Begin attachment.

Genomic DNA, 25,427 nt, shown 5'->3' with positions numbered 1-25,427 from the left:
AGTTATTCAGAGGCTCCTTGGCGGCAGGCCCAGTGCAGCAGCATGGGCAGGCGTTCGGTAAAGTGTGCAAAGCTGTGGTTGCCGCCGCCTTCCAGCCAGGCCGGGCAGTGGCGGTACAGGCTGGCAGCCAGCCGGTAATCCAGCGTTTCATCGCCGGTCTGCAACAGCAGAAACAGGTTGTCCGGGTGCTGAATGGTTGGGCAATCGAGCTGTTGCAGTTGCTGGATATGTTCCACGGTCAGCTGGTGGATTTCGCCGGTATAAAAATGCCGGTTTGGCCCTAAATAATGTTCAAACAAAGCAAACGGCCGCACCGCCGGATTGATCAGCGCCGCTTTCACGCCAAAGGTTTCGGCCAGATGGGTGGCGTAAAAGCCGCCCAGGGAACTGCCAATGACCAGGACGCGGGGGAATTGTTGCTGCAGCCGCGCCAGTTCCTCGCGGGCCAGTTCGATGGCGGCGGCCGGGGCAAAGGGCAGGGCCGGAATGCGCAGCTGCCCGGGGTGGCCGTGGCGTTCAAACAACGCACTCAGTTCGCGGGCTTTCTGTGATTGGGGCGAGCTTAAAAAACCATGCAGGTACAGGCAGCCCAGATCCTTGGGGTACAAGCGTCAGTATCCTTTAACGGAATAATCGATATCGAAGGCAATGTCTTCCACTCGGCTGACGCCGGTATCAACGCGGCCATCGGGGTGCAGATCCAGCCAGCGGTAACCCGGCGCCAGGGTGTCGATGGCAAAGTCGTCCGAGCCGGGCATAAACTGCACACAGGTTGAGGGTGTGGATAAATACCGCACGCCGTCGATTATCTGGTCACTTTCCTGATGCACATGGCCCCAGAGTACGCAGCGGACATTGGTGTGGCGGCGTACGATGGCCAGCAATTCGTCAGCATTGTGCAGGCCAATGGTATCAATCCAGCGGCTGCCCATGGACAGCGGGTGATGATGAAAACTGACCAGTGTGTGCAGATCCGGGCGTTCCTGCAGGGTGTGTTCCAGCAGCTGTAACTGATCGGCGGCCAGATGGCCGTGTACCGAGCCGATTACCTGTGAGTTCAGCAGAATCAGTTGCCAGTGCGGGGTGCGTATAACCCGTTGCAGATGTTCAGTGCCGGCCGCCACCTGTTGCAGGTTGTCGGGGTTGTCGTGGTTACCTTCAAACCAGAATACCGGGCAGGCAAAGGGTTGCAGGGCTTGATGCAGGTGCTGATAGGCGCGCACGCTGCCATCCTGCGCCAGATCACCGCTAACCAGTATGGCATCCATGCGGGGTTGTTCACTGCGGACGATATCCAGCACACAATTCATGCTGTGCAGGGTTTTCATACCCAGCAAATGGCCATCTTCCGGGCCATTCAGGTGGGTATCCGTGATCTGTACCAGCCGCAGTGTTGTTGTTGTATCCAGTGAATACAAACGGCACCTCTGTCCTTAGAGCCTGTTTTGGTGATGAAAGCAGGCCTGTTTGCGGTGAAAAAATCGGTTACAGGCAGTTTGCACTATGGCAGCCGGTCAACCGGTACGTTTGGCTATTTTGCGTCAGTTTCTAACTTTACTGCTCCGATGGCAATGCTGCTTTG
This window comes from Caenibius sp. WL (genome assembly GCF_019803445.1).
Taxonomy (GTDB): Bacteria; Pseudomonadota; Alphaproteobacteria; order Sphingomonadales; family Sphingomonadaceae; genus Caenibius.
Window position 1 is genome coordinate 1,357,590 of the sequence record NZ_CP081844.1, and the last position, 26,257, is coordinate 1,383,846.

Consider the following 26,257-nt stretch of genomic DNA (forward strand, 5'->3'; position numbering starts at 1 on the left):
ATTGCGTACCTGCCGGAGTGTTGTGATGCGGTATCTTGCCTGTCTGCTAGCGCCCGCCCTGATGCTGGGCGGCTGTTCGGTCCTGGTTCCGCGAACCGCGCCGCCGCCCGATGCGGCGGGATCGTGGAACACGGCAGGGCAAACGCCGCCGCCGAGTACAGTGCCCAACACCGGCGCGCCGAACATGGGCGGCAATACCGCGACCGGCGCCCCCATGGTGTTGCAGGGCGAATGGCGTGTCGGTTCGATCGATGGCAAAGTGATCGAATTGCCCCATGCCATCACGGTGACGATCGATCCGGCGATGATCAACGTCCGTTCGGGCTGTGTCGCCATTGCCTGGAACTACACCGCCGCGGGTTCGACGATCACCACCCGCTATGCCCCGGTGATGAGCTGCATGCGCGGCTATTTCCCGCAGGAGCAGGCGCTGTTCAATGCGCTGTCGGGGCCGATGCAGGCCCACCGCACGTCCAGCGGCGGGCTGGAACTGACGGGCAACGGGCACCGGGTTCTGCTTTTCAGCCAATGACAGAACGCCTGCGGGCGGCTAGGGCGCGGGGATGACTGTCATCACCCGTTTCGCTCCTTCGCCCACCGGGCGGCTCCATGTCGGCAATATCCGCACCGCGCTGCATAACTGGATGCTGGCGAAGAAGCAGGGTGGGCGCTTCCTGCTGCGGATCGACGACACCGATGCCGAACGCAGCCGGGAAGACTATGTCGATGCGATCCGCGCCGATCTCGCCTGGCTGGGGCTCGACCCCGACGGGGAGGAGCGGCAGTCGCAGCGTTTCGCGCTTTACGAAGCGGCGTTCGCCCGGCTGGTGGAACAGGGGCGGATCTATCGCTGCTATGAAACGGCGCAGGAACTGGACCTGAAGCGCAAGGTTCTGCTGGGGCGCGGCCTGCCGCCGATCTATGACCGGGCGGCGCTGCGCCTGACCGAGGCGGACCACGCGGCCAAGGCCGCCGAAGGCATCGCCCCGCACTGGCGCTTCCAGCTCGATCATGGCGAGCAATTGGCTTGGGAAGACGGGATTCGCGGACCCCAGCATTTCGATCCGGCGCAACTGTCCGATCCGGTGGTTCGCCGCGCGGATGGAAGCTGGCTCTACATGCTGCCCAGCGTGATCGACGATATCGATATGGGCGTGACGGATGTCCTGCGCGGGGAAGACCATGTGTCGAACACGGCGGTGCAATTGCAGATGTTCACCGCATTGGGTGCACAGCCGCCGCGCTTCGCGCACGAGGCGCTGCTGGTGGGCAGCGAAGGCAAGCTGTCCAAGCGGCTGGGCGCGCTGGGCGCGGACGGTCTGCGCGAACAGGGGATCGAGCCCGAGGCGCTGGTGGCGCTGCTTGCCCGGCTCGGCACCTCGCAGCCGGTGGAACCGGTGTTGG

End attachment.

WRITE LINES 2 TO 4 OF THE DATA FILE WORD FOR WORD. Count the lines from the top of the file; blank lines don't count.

AGTTATTCAGAGGCTCCTTGGCGGCAGGCCCAGTGCAGCAGCATGGGCAGGCGTTCGGTAAAGTGTGCAAAGCTGTGGTTGCCGCCGCCTTCCAGCCAGGCCGGGCAGTGGCGGTACAGGCTGGCAGCCAGCCGGTAATCCAGCGTTTCATCGCCGGTCTGCAACAGCAGAAACAGGTTGTCCGGGTGCTGAATGGTTGGGCAATCGAGCTGTTGCAGTTGCTGGATATGTTCCACGGTCAGCTGGTGGATTTCGCCGGTATAAAAATGCCGGTTTGGCCCTAAATAATGTTCAAACAAAGCAAACGGCCGCACCGCCGGATTGATCAGCGCCGCTTTCACGCCAAAGGTTTCGGCCAGATGGGTGGCGTAAAAGCCGCCCAGGGAACTGCCAATGACCAGGACGCGGGGGAATTGTTGCTGCAGCCGCGCCAGTTCCTCGCGGGCCAGTTCGATGGCGGCGGCCGGGGCAAAGGGCAGGGCCGGAATGCGCAGCTGCCCGGGGTGGCCGTGGCGTTCAAACAACGCACTCAGTTCGCGGGCTTTCTGTGATTGGGGCGAGCTTAAAAAACCATGCAGGTACAGGCAGCCCAGATCCTTGGGGTACAAGCGTCAGTATCCTTTAACGGAATAATCGATATCGAAGGCAATGTCTTCCACTCGGCTGACGCCGGTATCAACGCGGCCATCGGGGTGCAGATCCAGCCAGCGGTAACCCGGCGCCAGGGTGTCGATGGCAAAGTCGTCCGAGCCGGGCATAAACTGCACACAGGTTGAGGGTGTGGATAAATACCGCACGCCGTCGATTATCTGGTCACTTTCCTGATGCACATGGCCCCAGAGTACGCAGCGGACATTGGTGTGGCGGCGTACGATGGCCAGCAATTCGTCAGCATTGTGCAGGCCAATGGTATCAATCCAGCGGCTGCCCATGGACAGCGGGTGATGATGAAAACTGACCAGTGTGTGCAGATCCGGGCGTTCCTGCAGGGTGTGTTCCAGCAGCTGTAACTGATCGGCGGCCAGATGGCCGTGTACCGAGCCGATTACCTGTGAGTTCAGCAGAATCAGTTGCCAGTGCGGGGTGCGTATAACCCGTTGCAGATGTTCAGTGCCGGCCGCCACCTGTTGCAGGTTGTCGGGGTTGTCGTGGTTACCTTCAAACCAGAATACCGGGCAGGCAAAGGGTTGCAGGGCTTGATGCAGGTGCTGATAGGCGCGCACGCTGCCATCCTGCGCCAGATCACCGCTAACCAGTATGGCATCCATGCGGGGTTGTTCACTGCGGACGATATCCAGCACACAATTCATGCTGTGCAGGGTTTTCATACCCAGCAAATGGCCATCTTCCGGGCCATTCAGGTGGGTATCCGTGATCTGTACCAGCCGCAGTGTTGTTGTTGTATCCAGTGAATACAAACGGCACCTCTGTCCTTAGAGCCTGTTTTGGTGATGAAAGCAGGCCTGTTTGCGGTGAAAAAATCGGTTACAGGCAGTTTGCACTATGGCAGCCGGTCAACCGGTACGTTTGGCTATTTTGCGTCAGTTTCTAACTTTACTGCTCCGATGGCAATGCTGCTTTG
This window comes from Caenibius sp. WL (genome assembly GCF_019803445.1).
Taxonomy (GTDB): Bacteria; Pseudomonadota; Alphaproteobacteria; order Sphingomonadales; family Sphingomonadaceae; genus Caenibius.